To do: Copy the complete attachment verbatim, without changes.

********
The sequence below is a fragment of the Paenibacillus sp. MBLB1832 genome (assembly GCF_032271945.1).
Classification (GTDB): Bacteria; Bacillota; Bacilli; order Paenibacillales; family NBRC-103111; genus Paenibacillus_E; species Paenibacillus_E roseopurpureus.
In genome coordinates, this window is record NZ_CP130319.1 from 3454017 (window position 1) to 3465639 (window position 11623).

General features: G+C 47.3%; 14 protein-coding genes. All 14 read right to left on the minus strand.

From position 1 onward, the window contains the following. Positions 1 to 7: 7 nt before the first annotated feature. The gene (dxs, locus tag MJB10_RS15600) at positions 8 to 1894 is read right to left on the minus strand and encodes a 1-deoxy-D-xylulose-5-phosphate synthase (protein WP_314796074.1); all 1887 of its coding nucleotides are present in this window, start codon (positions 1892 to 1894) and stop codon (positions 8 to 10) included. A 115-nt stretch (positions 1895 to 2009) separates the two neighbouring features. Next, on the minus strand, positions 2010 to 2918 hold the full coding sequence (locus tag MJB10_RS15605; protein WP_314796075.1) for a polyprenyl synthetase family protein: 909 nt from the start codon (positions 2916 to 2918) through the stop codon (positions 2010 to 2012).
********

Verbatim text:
The sequence below is a fragment of the Paenibacillus sp. MBLB1832 genome (assembly GCF_032271945.1).
Classification (GTDB): Bacteria; Bacillota; Bacilli; order Paenibacillales; family NBRC-103111; genus Paenibacillus_E; species Paenibacillus_E roseopurpureus.
In genome coordinates, this window is record NZ_CP130319.1 from 3454017 (window position 1) to 3465639 (window position 11623).

General features: G+C 47.3%; 14 protein-coding genes. All 14 read right to left on the minus strand.

From position 1 onward, the window contains the following. Positions 1 to 7: 7 nt before the first annotated feature. The gene (dxs, locus tag MJB10_RS15600) at positions 8 to 1894 is read right to left on the minus strand and encodes a 1-deoxy-D-xylulose-5-phosphate synthase (protein WP_314796074.1); all 1887 of its coding nucleotides are present in this window, start codon (positions 1892 to 1894) and stop codon (positions 8 to 10) included. A 115-nt stretch (positions 1895 to 2009) separates the two neighbouring features. Next, on the minus strand, positions 2010 to 2918 hold the full coding sequence (locus tag MJB10_RS15605; protein WP_314796075.1) for a polyprenyl synthetase family protein: 909 nt from the start codon (positions 2916 to 2918) through the stop codon (positions 2010 to 2012).